Have you ever wondered why some entrepreneurs “make it big” while others — who are just as bright and hardworking — don’t? This question is one I’ve studied for the last 30 years.
As an innovation design consultant, my colleagues and I have worked with over 600 business leaders and management teams from a wide variety of industries. And over the last three decades, I’ve encountered every type of organizational culture imaginable.
Just add any adjective you can think of — brilliant, bureaucratic, efficient, dysfunctional, corrupt, or visionary — and I’ve worked with them before. …
As a consultant, I’m inside my clients’ corporate offices several times a month. And after doing this routine for over 35 years, I can tell what a company’s management philosophy will be about just by the looks of their lobby and conference rooms.
I’ve worked for some clients that haven’t made a profit in five years but still have deluxe conference rooms — with expensive furniture, flashy technology systems, and plenty of snacks and bottles of Perrier sparkling waters.
And I’ve also worked for some of the world’s wealthiest companies with conference rooms with old, musty carpet, beat-up tables, chairs…
Starting a business is akin to trying to build a utopian colony in the middle of the jungle. With no roads, electricity, plumbing, or running water, you spend the first year just getting the fundamentals of your base camp set up while trying to survive the harsh realities of the business wilderness.
When my business partner and I started our consulting firm in 1992, we had a mountain of issues to tackle every day. We’d work with staff and clients during the weekdays, do bookkeeping and accounting at night, and focus on marketing efforts on the weekends.
However, the most…
“I can’t wait for you to get this childish hobby out of your system!” Marie shouted as Harry laid on the floor, wrestling with one of his students.
And with that, she stormed out of the gym in a huff.
Harry looked embarrassed…as if his mother just told him he was too old to be still playing with GI Joe’s.
As students, we weren’t used to seeing our action-hero smacked down like this. There was an awkward silence for a few breathless seconds. …
“So, what’d you think of my new girl?” Felix asked as if he were referring to a new convertible sports car he just leased.
“She seems like a wonderful human,” I said.
He was hoping for a more enthusiastic response from me. But I didn’t want to participate in this visual evaluation game with him like we were judges holding scorecards at a dog show.
Felix always had a new modelesque girl on his arm, but these relationships never went far beyond the first few dates.
My friend was a serial dater, and he had all the trappings of a…
The NFL is the most successful sports league in history, but how did a relatively obscure sport — born in Ohio in the 1920's — turn into a cultural and financial powerhouse?
In one word: Parity.
Although it was a long journey of experimentation, the governing body of the NFL developed a system that gave every team a fighting chance to become a champion. This vision kept the sport lively, competitive, and beneficial for everyone in their society. However, to achieve this goal, the team leaders had to agree to two critical rules:
First, they instituted a reverse order first-round…
“That’s some of the worst guitar playing I’ve ever heard — not only from you but from anyone. As your friend, I’ve got to stop you from humiliating yourself. Just tell them you got mugged or arrested. But whatever you do, man — don’t go to that auditorium!”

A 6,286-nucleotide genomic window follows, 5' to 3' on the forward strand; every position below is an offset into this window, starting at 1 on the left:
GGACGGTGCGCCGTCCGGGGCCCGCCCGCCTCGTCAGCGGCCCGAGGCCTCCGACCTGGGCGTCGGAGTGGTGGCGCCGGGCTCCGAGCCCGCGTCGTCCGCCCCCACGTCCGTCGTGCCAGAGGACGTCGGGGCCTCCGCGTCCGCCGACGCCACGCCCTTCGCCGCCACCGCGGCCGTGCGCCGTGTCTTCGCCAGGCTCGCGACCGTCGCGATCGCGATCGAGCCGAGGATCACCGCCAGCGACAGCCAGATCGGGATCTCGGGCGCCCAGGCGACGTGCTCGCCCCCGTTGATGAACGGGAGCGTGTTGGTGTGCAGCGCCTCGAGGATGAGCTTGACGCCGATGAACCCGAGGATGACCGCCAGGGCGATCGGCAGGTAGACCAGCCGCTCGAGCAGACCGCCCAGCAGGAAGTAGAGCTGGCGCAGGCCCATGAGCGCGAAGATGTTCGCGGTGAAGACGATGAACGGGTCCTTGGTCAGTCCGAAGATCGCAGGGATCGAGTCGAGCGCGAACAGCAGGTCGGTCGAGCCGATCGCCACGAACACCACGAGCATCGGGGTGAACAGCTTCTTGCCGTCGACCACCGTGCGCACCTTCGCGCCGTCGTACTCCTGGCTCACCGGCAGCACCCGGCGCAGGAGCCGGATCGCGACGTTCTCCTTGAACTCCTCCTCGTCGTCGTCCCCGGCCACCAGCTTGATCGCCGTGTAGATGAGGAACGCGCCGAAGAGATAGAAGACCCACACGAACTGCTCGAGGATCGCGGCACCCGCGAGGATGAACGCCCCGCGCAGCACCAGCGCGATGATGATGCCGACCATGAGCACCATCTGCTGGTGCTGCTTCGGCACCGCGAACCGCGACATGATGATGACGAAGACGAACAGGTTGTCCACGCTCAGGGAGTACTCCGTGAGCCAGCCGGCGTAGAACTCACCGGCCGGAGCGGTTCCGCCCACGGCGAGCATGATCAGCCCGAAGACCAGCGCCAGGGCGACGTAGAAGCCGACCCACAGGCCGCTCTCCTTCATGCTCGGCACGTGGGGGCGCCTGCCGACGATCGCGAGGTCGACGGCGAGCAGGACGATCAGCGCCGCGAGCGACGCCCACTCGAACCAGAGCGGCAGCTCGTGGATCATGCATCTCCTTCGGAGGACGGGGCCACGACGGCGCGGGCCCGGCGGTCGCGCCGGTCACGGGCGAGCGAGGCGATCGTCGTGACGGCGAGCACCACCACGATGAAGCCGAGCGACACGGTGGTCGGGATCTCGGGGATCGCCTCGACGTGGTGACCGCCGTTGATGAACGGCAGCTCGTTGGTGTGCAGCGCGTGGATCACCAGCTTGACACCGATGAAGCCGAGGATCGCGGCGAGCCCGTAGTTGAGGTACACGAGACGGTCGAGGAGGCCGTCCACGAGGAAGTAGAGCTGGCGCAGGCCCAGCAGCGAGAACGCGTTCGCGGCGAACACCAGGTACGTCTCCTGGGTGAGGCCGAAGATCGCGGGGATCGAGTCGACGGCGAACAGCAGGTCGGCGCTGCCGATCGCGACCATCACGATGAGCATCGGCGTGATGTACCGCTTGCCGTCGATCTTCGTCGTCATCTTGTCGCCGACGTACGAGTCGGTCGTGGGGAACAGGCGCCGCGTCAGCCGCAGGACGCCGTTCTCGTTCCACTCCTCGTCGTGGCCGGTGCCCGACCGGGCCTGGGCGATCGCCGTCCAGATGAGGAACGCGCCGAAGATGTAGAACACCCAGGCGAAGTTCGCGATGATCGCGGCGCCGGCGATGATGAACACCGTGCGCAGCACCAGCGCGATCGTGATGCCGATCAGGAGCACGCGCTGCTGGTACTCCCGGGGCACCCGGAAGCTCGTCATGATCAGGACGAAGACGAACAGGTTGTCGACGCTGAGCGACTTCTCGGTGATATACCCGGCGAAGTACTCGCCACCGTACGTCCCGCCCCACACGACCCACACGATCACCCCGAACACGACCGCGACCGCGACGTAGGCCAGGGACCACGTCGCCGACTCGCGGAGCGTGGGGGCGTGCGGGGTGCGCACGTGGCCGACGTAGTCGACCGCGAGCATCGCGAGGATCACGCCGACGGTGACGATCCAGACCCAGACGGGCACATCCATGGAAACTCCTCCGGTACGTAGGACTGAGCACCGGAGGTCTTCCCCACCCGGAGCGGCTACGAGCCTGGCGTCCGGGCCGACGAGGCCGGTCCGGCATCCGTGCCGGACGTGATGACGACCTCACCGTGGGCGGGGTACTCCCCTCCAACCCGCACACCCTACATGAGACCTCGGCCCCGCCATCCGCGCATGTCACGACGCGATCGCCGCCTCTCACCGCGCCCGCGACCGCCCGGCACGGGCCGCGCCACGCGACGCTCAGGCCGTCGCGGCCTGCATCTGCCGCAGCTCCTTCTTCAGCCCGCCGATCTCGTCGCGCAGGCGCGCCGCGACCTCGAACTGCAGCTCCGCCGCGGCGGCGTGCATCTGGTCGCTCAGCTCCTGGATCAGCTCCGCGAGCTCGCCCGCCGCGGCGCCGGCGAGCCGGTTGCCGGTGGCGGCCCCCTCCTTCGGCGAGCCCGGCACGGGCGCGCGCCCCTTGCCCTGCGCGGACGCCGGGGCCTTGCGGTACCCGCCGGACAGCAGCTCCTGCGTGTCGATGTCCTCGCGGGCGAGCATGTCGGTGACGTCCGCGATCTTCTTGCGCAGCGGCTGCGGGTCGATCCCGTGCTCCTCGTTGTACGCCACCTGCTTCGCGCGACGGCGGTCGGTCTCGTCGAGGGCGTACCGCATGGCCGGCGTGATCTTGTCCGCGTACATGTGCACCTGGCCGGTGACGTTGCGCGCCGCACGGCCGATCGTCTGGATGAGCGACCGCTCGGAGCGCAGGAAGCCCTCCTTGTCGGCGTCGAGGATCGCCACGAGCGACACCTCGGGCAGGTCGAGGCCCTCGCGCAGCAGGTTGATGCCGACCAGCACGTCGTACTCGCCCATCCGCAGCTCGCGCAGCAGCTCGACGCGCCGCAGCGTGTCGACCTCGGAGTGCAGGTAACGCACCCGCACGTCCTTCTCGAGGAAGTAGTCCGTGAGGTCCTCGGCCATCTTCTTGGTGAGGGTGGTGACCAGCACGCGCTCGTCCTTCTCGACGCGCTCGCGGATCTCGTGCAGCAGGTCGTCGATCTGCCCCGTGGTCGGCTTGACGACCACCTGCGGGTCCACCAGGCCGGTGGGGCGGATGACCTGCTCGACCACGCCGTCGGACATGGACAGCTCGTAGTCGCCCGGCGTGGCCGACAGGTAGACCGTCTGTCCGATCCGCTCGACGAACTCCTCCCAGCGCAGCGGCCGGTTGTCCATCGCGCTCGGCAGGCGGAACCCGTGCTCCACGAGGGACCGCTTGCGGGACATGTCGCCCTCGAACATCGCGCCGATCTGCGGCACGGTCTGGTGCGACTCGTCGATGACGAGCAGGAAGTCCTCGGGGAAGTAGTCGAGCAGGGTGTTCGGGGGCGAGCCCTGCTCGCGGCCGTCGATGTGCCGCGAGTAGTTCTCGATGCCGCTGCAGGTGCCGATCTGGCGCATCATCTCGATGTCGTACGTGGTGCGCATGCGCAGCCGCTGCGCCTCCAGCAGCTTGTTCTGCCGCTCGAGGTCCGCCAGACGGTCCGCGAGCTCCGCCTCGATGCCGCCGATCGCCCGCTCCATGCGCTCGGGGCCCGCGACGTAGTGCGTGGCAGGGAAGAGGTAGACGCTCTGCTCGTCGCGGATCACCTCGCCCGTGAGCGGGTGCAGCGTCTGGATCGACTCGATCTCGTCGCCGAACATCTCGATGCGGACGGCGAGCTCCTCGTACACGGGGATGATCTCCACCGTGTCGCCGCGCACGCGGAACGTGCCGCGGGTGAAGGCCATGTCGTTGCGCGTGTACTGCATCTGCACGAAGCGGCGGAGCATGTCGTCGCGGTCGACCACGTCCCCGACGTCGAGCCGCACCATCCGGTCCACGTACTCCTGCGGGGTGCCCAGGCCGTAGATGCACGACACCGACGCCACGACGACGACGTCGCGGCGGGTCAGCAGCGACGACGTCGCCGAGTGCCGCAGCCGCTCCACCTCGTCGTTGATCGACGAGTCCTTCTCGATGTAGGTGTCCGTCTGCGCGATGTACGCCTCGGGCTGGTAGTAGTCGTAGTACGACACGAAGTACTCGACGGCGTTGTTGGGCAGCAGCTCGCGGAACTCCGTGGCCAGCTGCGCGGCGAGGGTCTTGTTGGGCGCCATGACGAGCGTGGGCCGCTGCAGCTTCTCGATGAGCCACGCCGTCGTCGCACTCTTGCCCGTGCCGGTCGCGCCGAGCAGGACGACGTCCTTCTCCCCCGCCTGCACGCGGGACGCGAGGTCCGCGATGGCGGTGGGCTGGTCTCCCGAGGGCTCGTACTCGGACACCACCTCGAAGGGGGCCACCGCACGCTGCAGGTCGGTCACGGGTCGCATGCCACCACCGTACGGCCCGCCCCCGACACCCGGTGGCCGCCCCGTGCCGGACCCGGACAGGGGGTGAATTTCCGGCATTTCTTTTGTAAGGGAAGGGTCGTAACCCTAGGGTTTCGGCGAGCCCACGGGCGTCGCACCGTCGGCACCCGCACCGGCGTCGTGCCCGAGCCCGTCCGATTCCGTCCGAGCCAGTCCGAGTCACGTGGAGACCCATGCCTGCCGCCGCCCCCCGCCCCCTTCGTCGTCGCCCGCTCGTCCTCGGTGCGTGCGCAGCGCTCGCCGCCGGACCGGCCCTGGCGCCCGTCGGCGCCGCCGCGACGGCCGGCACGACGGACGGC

And with that motivational pep-talk, I grabbed my coat, tie, and guitar case and made the 20-minute walk across campus to the windowless recital hall.
The whole way there, I reflected on how crappy the final semester had been. To graduate, I took an extra-heavy course load and was down to my…
When my wife saw my crumpled-up car, she sobbed uncontrollably at my near-death experience, but I couldn’t feel anything. While I knew my reckless behaviors were heading towards disaster, some other self-destructive force steered my life.
For the next two weeks, I drove a rental car while the insurance company debated whether to fix my vehicle or retire it to the junkyard. The agent told me, “If the repair costs are over 50% of the vehicle’s value, there’s no sense in fixing it. We’ll just cut you a check.”
The damage I’d done to my marriage was well over 50%…
Some entrepreneurs sell convenience, while others promise the lowest prices or offer the best quality products or the highest level of service. I sell breakthrough ideas that can change the rules of my clients’ industries. Sounds cool on the surface, but it comes with some big expectations.
Being creative a couple of times a year is fun. Doing something creative a few times a month is relaxing and therapeutic. However, needing to be creative every single day to do your job is daunting.
As the co-founder of a strategy and design firm, I know this pressure well because my team…
We’re a sophisticated society with more information at our disposal than ever before, yet we’re still highly prone to believe in the powers of magic elixirs.
As the cosmetics founder of Revlon, Charles Revson, famously said — “In the factory we make cosmetics; in the drugstore we sell hope.”
But it’s not just cosmetic companies that sell hope. Many different products and industries — such as Harley motorcycles, fast cars, self-help books, new clothes, hair loss tonics, vitamins, organic food, fitness magazines, diet plans, education, vacations, and politicians — also sell hope.
There are always bad players out there that sell false hope. Consumers eventually figure out the real deals from the fake ones. But the key for good companies is to identify the hope and transformation potential they sell — the more verifiable, the better — and be intensely aware of hopes and dreams their best consumers seek.